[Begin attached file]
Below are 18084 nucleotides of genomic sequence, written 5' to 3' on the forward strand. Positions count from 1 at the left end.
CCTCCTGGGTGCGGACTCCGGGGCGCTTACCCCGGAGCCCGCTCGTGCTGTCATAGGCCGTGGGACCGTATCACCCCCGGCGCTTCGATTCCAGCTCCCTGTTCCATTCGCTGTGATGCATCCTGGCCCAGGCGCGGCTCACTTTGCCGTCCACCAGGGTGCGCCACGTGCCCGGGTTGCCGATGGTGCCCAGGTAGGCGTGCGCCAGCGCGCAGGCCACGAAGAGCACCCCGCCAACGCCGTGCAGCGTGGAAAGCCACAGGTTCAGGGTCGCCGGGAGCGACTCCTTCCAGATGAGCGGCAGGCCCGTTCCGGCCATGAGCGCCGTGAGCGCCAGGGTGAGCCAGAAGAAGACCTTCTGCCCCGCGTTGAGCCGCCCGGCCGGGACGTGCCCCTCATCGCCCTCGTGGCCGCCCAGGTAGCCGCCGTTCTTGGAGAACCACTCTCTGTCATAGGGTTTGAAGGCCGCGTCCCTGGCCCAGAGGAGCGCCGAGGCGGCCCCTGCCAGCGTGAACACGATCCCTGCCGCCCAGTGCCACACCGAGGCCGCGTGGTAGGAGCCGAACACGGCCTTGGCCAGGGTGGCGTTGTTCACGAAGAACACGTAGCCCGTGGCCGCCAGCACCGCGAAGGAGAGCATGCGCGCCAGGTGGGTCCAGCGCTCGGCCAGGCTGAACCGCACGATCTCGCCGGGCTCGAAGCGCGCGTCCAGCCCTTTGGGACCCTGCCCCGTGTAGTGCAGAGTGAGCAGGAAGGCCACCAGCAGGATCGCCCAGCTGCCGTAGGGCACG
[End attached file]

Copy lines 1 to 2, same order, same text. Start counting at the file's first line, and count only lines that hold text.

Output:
Below are 18084 nucleotides of genomic sequence, written 5' to 3' on the forward strand. Positions count from 1 at the left end.
CCTCCTGGGTGCGGACTCCGGGGCGCTTACCCCGGAGCCCGCTCGTGCTGTCATAGGCCGTGGGACCGTATCACCCCCGGCGCTTCGATTCCAGCTCCCTGTTCCATTCGCTGTGATGCATCCTGGCCCAGGCGCGGCTCACTTTGCCGTCCACCAGGGTGCGCCACGTGCCCGGGTTGCCGATGGTGCCCAGGTAGGCGTGCGCCAGCGCGCAGGCCACGAAGAGCACCCCGCCAACGCCGTGCAGCGTGGAAAGCCACAGGTTCAGGGTCGCCGGGAGCGACTCCTTCCAGATGAGCGGCAGGCCCGTTCCGGCCATGAGCGCCGTGAGCGCCAGGGTGAGCCAGAAGAAGACCTTCTGCCCCGCGTTGAGCCGCCCGGCCGGGACGTGCCCCTCATCGCCCTCGTGGCCGCCCAGGTAGCCGCCGTTCTTGGAGAACCACTCTCTGTCATAGGGTTTGAAGGCCGCGTCCCTGGCCCAGAGGAGCGCCGAGGCGGCCCCTGCCAGCGTGAACACGATCCCTGCCGCCCAGTGCCACACCGAGGCCGCGTGGTAGGAGCCGAACACGGCCTTGGCCAGGGTGGCGTTGTTCACGAAGAACACGTAGCCCGTGGCCGCCAGCACCGCGAAGGAGAGCATGCGCGCCAGGTGGGTCCAGCGCTCGGCCAGGCTGAACCGCACGATCTCGCCGGGCTCGAAGCGCGCGTCCAGCCCTTTGGGACCCTGCCCCGTGTAGTGCAGAGTGAGCAGGAAGGCCACCAGCAGGATCGCCCAGCTGCCGTAGGGCACG